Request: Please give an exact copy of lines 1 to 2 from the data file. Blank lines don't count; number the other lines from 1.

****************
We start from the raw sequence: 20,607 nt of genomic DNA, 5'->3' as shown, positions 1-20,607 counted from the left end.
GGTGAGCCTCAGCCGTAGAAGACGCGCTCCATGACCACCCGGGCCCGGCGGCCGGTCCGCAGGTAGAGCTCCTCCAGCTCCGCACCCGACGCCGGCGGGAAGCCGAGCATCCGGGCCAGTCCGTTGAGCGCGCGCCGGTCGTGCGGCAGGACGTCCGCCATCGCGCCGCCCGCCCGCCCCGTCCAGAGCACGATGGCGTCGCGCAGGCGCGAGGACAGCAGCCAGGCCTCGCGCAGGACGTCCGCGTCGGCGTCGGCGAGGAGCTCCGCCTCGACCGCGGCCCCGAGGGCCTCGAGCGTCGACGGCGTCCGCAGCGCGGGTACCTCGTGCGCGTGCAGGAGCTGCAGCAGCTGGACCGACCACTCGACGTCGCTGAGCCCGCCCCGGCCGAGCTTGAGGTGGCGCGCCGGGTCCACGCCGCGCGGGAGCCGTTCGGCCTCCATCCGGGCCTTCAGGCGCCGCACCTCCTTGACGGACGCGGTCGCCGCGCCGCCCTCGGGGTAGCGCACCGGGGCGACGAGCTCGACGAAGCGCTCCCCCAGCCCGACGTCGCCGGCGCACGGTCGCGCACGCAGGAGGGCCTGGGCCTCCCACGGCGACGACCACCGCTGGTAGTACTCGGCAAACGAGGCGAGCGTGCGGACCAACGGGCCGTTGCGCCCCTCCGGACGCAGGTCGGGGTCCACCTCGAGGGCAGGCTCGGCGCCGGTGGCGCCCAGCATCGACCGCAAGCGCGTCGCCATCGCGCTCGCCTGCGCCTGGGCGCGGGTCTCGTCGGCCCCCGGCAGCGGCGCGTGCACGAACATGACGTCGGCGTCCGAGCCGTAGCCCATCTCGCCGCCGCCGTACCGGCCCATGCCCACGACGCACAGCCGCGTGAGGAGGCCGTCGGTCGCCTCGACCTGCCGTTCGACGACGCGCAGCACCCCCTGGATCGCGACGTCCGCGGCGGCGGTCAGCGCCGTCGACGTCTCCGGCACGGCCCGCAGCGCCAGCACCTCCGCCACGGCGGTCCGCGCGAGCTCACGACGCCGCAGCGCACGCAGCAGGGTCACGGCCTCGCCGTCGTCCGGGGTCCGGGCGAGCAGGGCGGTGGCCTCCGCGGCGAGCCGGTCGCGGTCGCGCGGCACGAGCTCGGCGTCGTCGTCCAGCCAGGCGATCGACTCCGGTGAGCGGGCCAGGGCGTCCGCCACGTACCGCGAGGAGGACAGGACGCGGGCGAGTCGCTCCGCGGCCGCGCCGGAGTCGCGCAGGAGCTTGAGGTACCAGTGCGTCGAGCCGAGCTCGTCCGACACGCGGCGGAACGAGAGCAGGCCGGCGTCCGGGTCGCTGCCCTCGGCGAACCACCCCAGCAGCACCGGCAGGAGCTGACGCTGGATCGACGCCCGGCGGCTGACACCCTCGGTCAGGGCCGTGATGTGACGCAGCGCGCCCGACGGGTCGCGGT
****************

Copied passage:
We start from the raw sequence: 20,607 nt of genomic DNA, 5'->3' as shown, positions 1-20,607 counted from the left end.
GGTGAGCCTCAGCCGTAGAAGACGCGCTCCATGACCACCCGGGCCCGGCGGCCGGTCCGCAGGTAGAGCTCCTCCAGCTCCGCACCCGACGCCGGCGGGAAGCCGAGCATCCGGGCCAGTCCGTTGAGCGCGCGCCGGTCGTGCGGCAGGACGTCCGCCATCGCGCCGCCCGCCCGCCCCGTCCAGAGCACGATGGCGTCGCGCAGGCGCGAGGACAGCAGCCAGGCCTCGCGCAGGACGTCCGCGTCGGCGTCGGCGAGGAGCTCCGCCTCGACCGCGGCCCCGAGGGCCTCGAGCGTCGACGGCGTCCGCAGCGCGGGTACCTCGTGCGCGTGCAGGAGCTGCAGCAGCTGGACCGACCACTCGACGTCGCTGAGCCCGCCCCGGCCGAGCTTGAGGTGGCGCGCCGGGTCCACGCCGCGCGGGAGCCGTTCGGCCTCCATCCGGGCCTTCAGGCGCCGCACCTCCTTGACGGACGCGGTCGCCGCGCCGCCCTCGGGGTAGCGCACCGGGGCGACGAGCTCGACGAAGCGCTCCCCCAGCCCGACGTCGCCGGCGCACGGTCGCGCACGCAGGAGGGCCTGGGCCTCCCACGGCGACGACCACCGCTGGTAGTACTCGGCAAACGAGGCGAGCGTGCGGACCAACGGGCCGTTGCGCCCCTCCGGACGCAGGTCGGGGTCCACCTCGAGGGCAGGCTCGGCGCCGGTGGCGCCCAGCATCGACCGCAAGCGCGTCGCCATCGCGCTCGCCTGCGCCTGGGCGCGGGTCTCGTCGGCCCCCGGCAGCGGCGCGTGCACGAACATGACGTCGGCGTCCGAGCCGTAGCCCATCTCGCCGCCGCCGTACCGGCCCATGCCCACGACGCACAGCCGCGTGAGGAGGCCGTCGGTCGCCTCGACCTGCCGTTCGACGACGCGCAGCACCCCCTGGATCGCGACGTCCGCGGCGGCGGTCAGCGCCGTCGACGTCTCCGGCACGGCCCGCAGCGCCAGCACCTCCGCCACGGCGGTCCGCGCGAGCTCACGACGCCGCAGCGCACGCAGCAGGGTCACGGCCTCGCCGTCGTCCGGGGTCCGGGCGAGCAGGGCGGTGGCCTCCGCGGCGAGCCGGTCGCGGTCGCGCGGCACGAGCTCGGCGTCGTCGTCCAGCCAGGCGATCGACTCCGGTGAGCGGGCCAGGGCGTCCGCCACGTACCGCGAGGAGGACAGGACGCGGGCGAGTCGCTCCGCGGCCGCGCCGGAGTCGCGCAGGAGCTTGAGGTACCAGTGCGTCGAGCCGAGCTCGTCCGACACGCGGCGGAACGAGAGCAGGCCGGCGTCCGGGTCGCTGCCCTCGGCGAACCACCCCAGCAGCACCGGCAGGAGCTGACGCTGGATCGACGCCCGGCGGCTGACACCCTCGGTCAGGGCCGTGATGTGACGCAGCGCGCCCGACGGGTCGCGGT